- Album Reviews

Delta- The End of Philosophy

There was a somewhat funny realization as I dug in for my review of Chilean metal band Delta’s latest album, The End of Philosophy. Usually I will post a song in our Facebook group about what I’m currently working on, and upon posting a track of this album, fellow author and Chilean herself Rocio Flores Bedoya mentioned that they were legends in her country. So I of course asked her if she wanted to do the review instead, to which she responded that she couldn’t be impartial. Fair enough, so I started listening, and realized that impartiality wasn’t going to be an issue with me either. You see folks, I learned what the lucky people of Chile have known for just under ten years now, Delta seriously rocks.

There are a few things that really add to Delta’s credentials, the first being that they have had the ridiculous luck and good fortune to have been able to enjoy the same line up since they first formed in 2004. Delta consist of Felipe del Valle on vocals, Benjamin Lechuga on guitars, Nicolas Quinteros on keyboards, Marcos Sanchez on bass, and Andres Rojas on drums. The second thing is four solid albums under their belts, the last being the hard rocking Deny Humanity. Lastly is the tremendous line up of acts they have played with. I always notice that the best bands pick the best to play with them, and the likes of Stratovarius, Symphony X, Vision Divine, Sonata Artica, and the mighty Dream Theater certainly raise an eyebrow on this humble face. Oh, and just to kick it up a bit more, let’s add a special guest vocal appearance from John West of Royal Hunt and the production talents of the almighty Jens Bogren, who many albums ago established himself as the gold standard in this metalheads eyes. That’s quite a resume, and their latest release The End of Philosophy lives up to every bit of it.

The End of Philosophy is a ten track monster clocking in at just under seventy minutes, and it kicks off with the title track, an eight minute sublime opening that delivers more than just a punch. Heavy industrial machine sounds rhythmically set a pace before vicious keyboard strokes break the spell. They are setting up a distinctive aura here, with the opening vocals mechanized as well. Then they break in with some stunning choral vocals, and go right into the song proper, a back and forth battle between the mechanic and the soulful. A fiery instrumental section centers the song, with all the members showing the chemistry they have built over the last ten years, playing right into each other’s hands perfectly. Though an opening track, it has the feel of an epic, a track that the album is centered around, a brilliant start for sure. It makes one wonder if the rest of the album will live up to it….

It does. Track two, The New Philosophy, seems more like an opener than the title track to be honest. The first single released, it’s a much safer tune, with a more formal structure and sound. A straight up rocker for sure, but nothing ground breaking as presented in the first track, though I could easily see this one kicking some serious butt live.  No More again has a straight up rocking feel to it, with an incredibly catchy chorus and some eye popping bass work from Sanchez. Darkened Skies brings back the more daring sound, though they pretty much handle everything more than aptly. This one has a furious pace to it, with del Valle really shining on vocals and some seriously aggressive power chord work from Lechuga and a beastly rhythm delivery by Sanchez and Rojas. I almost wanted to put this as my favorite track, but two others just pulled at the heartstrings so much more for me.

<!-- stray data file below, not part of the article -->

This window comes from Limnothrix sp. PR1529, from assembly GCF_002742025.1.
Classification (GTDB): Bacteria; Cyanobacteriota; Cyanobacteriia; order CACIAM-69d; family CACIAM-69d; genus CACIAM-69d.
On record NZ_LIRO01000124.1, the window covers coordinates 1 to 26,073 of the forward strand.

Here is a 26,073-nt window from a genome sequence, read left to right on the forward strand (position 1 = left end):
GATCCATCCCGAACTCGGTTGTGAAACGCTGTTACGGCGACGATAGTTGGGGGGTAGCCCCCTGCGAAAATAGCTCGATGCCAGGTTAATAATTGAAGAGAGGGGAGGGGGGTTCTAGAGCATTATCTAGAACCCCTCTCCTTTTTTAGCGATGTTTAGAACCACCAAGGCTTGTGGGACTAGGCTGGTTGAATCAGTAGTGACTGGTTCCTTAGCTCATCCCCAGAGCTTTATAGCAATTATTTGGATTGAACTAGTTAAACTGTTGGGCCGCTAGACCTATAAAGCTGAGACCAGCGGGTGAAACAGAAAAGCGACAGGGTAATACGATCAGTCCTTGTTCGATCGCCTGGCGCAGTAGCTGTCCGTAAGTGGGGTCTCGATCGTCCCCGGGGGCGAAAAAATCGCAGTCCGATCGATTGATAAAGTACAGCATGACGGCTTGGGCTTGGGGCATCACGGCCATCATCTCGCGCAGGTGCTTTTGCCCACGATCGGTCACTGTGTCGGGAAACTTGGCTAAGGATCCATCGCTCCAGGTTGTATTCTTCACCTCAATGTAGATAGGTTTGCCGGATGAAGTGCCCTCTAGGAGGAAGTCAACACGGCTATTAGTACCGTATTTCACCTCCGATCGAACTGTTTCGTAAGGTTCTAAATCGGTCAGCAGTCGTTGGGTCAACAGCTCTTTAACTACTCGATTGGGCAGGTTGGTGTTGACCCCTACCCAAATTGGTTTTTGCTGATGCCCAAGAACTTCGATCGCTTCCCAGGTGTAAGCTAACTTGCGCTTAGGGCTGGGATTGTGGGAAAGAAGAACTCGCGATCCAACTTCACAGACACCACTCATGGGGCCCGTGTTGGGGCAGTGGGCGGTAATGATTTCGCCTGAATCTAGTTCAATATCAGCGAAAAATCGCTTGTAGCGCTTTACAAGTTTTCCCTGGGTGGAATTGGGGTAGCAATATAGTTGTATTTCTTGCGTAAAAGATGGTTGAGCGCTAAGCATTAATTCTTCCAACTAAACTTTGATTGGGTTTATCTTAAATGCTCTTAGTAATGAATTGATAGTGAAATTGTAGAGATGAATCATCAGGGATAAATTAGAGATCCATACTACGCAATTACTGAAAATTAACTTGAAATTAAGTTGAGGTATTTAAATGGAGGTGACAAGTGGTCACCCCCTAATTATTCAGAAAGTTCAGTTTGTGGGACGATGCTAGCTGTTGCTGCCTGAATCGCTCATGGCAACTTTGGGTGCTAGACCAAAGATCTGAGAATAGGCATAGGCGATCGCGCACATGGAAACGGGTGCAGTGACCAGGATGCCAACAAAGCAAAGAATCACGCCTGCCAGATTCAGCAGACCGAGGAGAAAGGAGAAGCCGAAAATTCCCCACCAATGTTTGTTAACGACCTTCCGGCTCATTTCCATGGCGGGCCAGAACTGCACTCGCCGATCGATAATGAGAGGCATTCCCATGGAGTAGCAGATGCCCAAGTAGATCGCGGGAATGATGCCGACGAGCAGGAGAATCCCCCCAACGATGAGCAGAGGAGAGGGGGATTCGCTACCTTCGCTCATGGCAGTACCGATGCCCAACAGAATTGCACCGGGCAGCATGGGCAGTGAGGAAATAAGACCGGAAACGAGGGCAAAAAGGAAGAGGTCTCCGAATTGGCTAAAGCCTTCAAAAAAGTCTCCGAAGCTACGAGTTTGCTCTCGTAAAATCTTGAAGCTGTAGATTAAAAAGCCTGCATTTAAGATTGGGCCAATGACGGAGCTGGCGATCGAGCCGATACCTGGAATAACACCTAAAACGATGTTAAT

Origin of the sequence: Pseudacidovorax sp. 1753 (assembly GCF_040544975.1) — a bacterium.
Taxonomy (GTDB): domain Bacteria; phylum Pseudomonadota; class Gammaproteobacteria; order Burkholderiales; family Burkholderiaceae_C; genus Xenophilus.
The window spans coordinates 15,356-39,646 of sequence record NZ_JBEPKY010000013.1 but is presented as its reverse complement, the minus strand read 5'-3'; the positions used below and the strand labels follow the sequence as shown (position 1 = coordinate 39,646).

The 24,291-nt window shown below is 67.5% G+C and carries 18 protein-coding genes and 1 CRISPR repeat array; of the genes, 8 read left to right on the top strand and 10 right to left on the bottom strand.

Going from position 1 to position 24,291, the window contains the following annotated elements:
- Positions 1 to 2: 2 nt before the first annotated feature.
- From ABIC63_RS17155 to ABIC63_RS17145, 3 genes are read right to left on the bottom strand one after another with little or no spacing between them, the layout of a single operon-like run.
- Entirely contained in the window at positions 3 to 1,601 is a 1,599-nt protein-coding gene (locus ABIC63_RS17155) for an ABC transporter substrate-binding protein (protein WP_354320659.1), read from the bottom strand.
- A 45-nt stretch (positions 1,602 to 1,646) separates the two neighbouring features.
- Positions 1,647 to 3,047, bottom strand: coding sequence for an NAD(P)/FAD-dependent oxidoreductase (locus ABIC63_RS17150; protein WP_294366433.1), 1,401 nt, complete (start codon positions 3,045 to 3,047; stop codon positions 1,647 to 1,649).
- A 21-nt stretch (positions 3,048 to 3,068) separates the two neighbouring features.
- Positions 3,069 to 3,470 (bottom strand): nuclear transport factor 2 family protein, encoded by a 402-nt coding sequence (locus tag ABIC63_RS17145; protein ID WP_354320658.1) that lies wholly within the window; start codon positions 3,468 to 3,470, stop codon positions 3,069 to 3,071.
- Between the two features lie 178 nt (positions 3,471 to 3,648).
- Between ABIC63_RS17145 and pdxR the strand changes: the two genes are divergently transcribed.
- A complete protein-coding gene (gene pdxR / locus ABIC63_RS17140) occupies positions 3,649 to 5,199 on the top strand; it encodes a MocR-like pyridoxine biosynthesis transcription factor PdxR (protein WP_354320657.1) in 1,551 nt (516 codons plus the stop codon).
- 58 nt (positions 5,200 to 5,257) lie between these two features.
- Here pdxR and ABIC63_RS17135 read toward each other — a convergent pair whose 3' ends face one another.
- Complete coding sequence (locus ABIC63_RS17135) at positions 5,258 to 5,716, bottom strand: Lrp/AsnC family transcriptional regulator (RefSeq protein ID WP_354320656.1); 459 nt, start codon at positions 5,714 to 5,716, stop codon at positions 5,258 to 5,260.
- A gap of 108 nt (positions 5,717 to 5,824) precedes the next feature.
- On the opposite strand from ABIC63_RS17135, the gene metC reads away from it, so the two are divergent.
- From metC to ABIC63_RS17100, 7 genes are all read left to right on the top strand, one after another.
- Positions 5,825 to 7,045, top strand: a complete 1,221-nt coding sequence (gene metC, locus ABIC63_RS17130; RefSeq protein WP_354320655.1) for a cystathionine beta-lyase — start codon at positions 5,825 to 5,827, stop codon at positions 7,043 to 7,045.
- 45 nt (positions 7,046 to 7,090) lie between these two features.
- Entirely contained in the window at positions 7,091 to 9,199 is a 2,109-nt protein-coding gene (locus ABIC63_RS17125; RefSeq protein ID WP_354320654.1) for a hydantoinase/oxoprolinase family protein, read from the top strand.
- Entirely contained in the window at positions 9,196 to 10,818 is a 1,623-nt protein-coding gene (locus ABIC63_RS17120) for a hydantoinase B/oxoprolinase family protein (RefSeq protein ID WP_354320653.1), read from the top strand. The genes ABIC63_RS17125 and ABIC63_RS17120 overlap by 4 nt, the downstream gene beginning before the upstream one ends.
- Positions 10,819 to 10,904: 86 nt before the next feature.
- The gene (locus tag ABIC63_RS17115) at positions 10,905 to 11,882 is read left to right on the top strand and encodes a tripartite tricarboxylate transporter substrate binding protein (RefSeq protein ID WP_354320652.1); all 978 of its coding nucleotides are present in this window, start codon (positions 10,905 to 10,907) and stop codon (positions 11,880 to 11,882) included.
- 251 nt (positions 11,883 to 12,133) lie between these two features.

The sixth track, Farewell, is a seven and a half minute emotional beat down, a power ballad with some serious heart to it. Del Valle and Lechuga break out all the tricks on this one, delivering a piece that just bleeds passion. Now if Farewell bleeds passion, Nostalgia mops it up and paints the sky with it. This is a wonderfully structured tune, a credit to the bands songwriting. They seem to bring in all the best elements they have to really deliver their best on this one. Three other solid straight up rocker songs are interspersed between these power numbers, all leading to the last track, the nine plus minute Bringers of Rain, featuring the vocal talents of amazing John West. There is a special balance between del Valle and West, and they use it to the fullest, with both of them trading vocal work and singing in harmony. If the opening had an epic feel to it, this one removes all doubt, it is a complex journey with such a dynamic reach. Power and soft chords, acoustic and electric, subtle moments that build to sky high crescendos before crashing through, all merging into an  all around fantastic song.

Now it seems that I’m not the only one who is going to find out about this wonderful band from Chile. A few days from now, at the time of this writing, they will be setting sail out of Florida to perform at Progressive Nation at Sea, and if they bring the thunder like they do on The End of Philosophy, I’m sure everyone will soon know of Delta.

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